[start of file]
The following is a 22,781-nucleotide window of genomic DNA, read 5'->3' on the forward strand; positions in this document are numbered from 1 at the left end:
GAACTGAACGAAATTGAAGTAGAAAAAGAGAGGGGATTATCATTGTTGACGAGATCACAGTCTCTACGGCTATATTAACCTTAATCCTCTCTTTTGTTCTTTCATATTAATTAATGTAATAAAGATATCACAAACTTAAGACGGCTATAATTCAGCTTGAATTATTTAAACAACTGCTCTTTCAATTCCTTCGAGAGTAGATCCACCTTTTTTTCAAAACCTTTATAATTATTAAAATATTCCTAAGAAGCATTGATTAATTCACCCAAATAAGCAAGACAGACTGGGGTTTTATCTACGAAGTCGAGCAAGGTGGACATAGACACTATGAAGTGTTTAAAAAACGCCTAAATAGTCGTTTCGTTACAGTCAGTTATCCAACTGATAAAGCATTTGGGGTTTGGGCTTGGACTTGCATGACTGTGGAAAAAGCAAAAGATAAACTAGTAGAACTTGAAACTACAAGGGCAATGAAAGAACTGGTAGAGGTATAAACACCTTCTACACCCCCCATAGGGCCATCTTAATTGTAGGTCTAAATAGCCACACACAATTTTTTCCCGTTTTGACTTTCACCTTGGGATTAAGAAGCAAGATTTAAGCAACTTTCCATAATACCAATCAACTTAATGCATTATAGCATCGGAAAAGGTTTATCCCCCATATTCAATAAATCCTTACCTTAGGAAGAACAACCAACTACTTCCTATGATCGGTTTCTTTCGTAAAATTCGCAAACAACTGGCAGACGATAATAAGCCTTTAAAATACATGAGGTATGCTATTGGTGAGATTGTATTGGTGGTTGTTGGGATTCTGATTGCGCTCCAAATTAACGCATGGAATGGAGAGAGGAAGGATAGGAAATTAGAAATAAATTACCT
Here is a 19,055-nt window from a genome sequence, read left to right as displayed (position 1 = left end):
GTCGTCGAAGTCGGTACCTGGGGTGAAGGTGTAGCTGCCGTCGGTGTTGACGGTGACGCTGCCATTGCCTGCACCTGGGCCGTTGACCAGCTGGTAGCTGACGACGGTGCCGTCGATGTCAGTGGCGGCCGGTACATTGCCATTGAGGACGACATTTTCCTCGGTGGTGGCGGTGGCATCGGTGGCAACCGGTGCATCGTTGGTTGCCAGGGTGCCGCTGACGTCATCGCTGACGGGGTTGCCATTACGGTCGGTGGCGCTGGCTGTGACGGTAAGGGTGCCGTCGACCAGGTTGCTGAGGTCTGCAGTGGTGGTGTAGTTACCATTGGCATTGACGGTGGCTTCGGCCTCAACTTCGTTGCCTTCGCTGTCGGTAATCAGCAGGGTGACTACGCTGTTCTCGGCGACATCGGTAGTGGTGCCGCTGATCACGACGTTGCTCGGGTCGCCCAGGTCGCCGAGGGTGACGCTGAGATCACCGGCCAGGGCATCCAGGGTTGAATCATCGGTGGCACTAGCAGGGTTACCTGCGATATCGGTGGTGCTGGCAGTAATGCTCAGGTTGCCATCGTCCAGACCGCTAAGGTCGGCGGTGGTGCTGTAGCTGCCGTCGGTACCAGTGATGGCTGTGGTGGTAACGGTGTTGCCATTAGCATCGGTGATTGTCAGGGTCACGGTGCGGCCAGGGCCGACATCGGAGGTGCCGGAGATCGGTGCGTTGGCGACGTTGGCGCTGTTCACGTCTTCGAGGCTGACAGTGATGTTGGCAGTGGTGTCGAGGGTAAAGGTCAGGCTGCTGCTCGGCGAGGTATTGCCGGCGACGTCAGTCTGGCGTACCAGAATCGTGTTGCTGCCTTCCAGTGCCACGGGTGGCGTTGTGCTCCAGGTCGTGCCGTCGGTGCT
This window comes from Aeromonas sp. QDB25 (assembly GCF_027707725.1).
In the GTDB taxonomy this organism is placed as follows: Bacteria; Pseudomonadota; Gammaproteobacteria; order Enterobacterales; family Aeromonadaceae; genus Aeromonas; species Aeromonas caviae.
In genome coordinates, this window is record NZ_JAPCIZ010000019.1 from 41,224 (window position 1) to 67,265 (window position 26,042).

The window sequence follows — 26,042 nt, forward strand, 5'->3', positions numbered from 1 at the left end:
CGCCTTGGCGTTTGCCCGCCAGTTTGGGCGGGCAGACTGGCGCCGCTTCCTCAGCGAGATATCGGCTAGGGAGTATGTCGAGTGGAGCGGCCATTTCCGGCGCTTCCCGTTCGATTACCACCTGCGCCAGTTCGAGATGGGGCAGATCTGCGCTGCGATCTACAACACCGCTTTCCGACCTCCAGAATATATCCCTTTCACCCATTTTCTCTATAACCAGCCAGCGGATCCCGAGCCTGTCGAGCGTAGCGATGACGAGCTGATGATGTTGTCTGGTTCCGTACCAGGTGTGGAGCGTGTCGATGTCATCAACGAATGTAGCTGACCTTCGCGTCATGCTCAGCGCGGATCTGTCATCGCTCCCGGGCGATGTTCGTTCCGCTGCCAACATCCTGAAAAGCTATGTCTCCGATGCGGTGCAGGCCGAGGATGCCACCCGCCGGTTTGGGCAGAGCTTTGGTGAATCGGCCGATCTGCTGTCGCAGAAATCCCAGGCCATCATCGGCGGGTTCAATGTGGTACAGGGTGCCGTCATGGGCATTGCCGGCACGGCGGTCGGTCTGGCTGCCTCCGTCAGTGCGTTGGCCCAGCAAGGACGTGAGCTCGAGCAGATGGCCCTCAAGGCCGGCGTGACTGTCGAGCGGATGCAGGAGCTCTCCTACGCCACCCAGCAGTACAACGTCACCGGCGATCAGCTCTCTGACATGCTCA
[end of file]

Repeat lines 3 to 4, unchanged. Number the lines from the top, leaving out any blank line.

Here is a 19,055-nt window from a genome sequence, read left to right as displayed (position 1 = left end):
GTCGTCGAAGTCGGTACCTGGGGTGAAGGTGTAGCTGCCGTCGGTGTTGACGGTGACGCTGCCATTGCCTGCACCTGGGCCGTTGACCAGCTGGTAGCTGACGACGGTGCCGTCGATGTCAGTGGCGGCCGGTACATTGCCATTGAGGACGACATTTTCCTCGGTGGTGGCGGTGGCATCGGTGGCAACCGGTGCATCGTTGGTTGCCAGGGTGCCGCTGACGTCATCGCTGACGGGGTTGCCATTACGGTCGGTGGCGCTGGCTGTGACGGTAAGGGTGCCGTCGACCAGGTTGCTGAGGTCTGCAGTGGTGGTGTAGTTACCATTGGCATTGACGGTGGCTTCGGCCTCAACTTCGTTGCCTTCGCTGTCGGTAATCAGCAGGGTGACTACGCTGTTCTCGGCGACATCGGTAGTGGTGCCGCTGATCACGACGTTGCTCGGGTCGCCCAGGTCGCCGAGGGTGACGCTGAGATCACCGGCCAGGGCATCCAGGGTTGAATCATCGGTGGCACTAGCAGGGTTACCTGCGATATCGGTGGTGCTGGCAGTAATGCTCAGGTTGCCATCGTCCAGACCGCTAAGGTCGGCGGTGGTGCTGTAGCTGCCGTCGGTACCAGTGATGGCTGTGGTGGTAACGGTGTTGCCATTAGCATCGGTGATTGTCAGGGTCACGGTGCGGCCAGGGCCGACATCGGAGGTGCCGGAGATCGGTGCGTTGGCGACGTTGGCGCTGTTCACGTCTTCGAGGCTGACAGTGATGTTGGCAGTGGTGTCGAGGGTAAAGGTCAGGCTGCTGCTCGGCGAGGTATTGCCGGCGACGTCAGTCTGGCGTACCAGAATCGTGTTGCTGCCTTCCAGTGCCACGGGTGGCGTTGTGCTCCAGGTCGTGCCGTCGGTGCT